Having studied to be a Spanish teacher, adversity in the workplace forced Michelle Paradies, from New York, to consider other options. But was it all to do with her stammer? She explains all here.
“Your cooperating teacher is unwilling and unable to accommodate your stammer in the classroom. You are therefore being removed from the placement.”
I was in my last year of university studying to become a secondary school Spanish teacher and those were the words of the program supervisor.
I was given two options: leave the program and graduate without the license required to teach in a public secondary school, or stay an additional semester and re-take the work placement with a different teacher. I knew a third option: a discrimination lawsuit – what they did was illegal. I knew that but I also knew that I had to graduate and move on with my life. I took the first option and decided to press my luck with finding a job in a school that used a different license scheme.
Sadly, people who stammer frequently report experiencing adversity in the workplace, but can it be directly attributed to stammering? I decided to study Spanish because I liked the subject and because I wasn’t particularly good at anything else. I envisioned myself leading students on trips to Spanish-speaking countries and cultural sites, not fighting endless battles to get unruly teenagers to develop academic competence in a language that some of them spoke better than me.
After graduating I had a terrible first year of teaching and went home crying almost every night.
I realised that my speech might be an issue but I never contemplated what could happen. After graduating I had a terrible first year of teaching and went home crying almost every night. I was asked to leave at the end of the school year. The reason? Incompetence. No mention of stammering. I found another school but the day-to-day experience was the same. The end conversation with the administration however, revealed that they were unwilling to work with my stammering, along with other factors, and I was again asked to leave.
Is stammering always to blame?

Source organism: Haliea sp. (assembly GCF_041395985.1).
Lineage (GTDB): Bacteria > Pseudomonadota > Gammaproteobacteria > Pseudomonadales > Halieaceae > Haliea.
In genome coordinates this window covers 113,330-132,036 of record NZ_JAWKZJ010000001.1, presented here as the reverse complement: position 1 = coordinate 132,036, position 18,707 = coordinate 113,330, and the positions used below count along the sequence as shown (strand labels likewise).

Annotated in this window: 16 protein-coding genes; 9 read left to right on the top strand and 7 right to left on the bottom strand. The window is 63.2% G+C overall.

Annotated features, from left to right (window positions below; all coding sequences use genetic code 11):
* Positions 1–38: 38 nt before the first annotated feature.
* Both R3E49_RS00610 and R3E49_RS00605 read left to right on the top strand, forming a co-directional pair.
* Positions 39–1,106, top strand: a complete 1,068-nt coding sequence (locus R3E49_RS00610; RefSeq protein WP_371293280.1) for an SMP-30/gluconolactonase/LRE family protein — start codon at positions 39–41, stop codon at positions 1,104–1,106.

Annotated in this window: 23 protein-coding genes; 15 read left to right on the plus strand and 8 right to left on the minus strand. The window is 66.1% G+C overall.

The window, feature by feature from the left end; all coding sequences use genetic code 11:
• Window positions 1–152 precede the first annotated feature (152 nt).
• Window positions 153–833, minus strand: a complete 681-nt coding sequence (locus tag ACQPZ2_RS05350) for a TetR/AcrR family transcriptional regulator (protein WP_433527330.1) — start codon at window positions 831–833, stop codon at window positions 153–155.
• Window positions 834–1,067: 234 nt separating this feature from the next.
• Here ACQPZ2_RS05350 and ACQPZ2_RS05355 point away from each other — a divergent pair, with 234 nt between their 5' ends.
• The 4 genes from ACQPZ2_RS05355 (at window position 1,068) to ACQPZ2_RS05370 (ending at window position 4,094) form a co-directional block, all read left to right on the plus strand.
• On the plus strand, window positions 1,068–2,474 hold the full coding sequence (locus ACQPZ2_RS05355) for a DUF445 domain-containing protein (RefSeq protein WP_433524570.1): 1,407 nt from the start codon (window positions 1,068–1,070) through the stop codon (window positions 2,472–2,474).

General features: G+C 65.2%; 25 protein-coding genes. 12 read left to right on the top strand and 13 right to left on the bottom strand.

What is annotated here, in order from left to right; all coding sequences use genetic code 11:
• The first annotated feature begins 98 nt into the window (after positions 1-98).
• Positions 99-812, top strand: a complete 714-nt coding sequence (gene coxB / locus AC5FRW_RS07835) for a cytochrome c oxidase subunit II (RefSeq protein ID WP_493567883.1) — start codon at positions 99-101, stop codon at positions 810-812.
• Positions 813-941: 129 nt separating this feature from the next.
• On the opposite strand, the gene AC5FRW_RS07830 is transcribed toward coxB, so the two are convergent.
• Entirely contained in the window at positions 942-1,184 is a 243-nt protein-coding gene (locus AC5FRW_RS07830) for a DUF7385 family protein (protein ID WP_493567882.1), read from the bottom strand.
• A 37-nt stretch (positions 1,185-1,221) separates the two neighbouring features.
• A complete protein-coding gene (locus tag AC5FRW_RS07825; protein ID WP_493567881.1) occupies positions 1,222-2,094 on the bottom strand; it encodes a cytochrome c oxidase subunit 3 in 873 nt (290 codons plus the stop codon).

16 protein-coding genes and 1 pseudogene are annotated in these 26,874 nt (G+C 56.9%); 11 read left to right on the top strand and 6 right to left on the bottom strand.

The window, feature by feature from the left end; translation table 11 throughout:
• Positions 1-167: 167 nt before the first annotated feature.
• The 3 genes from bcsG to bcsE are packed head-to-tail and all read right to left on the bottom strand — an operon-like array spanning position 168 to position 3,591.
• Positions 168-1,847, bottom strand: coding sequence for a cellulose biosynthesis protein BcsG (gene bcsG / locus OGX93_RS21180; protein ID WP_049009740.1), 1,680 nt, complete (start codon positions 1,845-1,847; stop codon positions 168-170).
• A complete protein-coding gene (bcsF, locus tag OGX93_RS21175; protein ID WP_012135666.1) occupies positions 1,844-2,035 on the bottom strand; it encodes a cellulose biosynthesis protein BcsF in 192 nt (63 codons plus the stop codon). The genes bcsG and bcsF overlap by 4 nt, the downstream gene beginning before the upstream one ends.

I read that approximately 45% of all new US teachers leave the profession within five years. I was part of that 45%. It’s easy to blame stammering but is it justified? No. If I didn’t stammer would there still be a high probability that I wouldn’t have been successful? Yes, probably.
It hasn’t been an easy road. I have been fired three additional times and forced out of one job due to new management. In fact, research also suggests that 75% of employees leave or are forced out of jobs because of their manager. Certainly not all of the 75% percent stammer; I stammered noticeably in all four of those workplaces but it wasn’t the reason for the job loss. Unfortunately, jerks abound. Some people are promoted into management positions not for what they know but rather who they know. Often they seek to make a name for themselves by treating their staff as brutally as possible. It's a tough market even if you don't stammer.
Onwards and upwards
Since those two years teaching, I have garnered more than 15 years of professional experience and stammering has never again come up. I have a degree in Spanish and Masters degrees in Administration and Teaching English as a Second Language. I’ve held a variety of positions in education, charity and social services sectors, all of which have been in high-pressure, client-facing, communication-centered roles. I'm now a program manager and I also teach English as a Second Language to adult students.
One memorable moment in my career happened in April 2006. I was working for a social services organisation as a program coordinator and had given notice that I would be leaving. My position was offered internally to a person who didn’t stammer yet she declined saying, “That role is very people-centered and requires a lot of speaking. It isn’t for me.” That from someone who doesn’t stammer.
More awareness needed
I asked some former colleagues what they thought about my stammer. “When we spoke on the phone for the very first time you stuttered at the very end of our conversation. I wasn’t sure if it was just a moment of not finding the right words or if it was stuttering. You could engage in both small talk and high-level conversation stutter-free 90% of the time, so I was puzzled what could trigger it,” said one former colleague, a language proficiency assessment professional.
Since then I’ve held a variety of positions... all of which have been in high-pressure, client-facing, communication-centered roles.
“I observed you stutter a few times in conversation, which I did find curious, but only considered it in the moments of occurrence,” said a higher education administration professional.
There’s clearly a great workplace demand for more and better information about stammering. Perhaps the best way to meet that demand is by showing, not telling. It’s critical that people who stammer achieve high levels of education and establish careers – particularly in roles that require ‘excellent communication skills’. Only then will we break the stereotype that so many people have of stammering.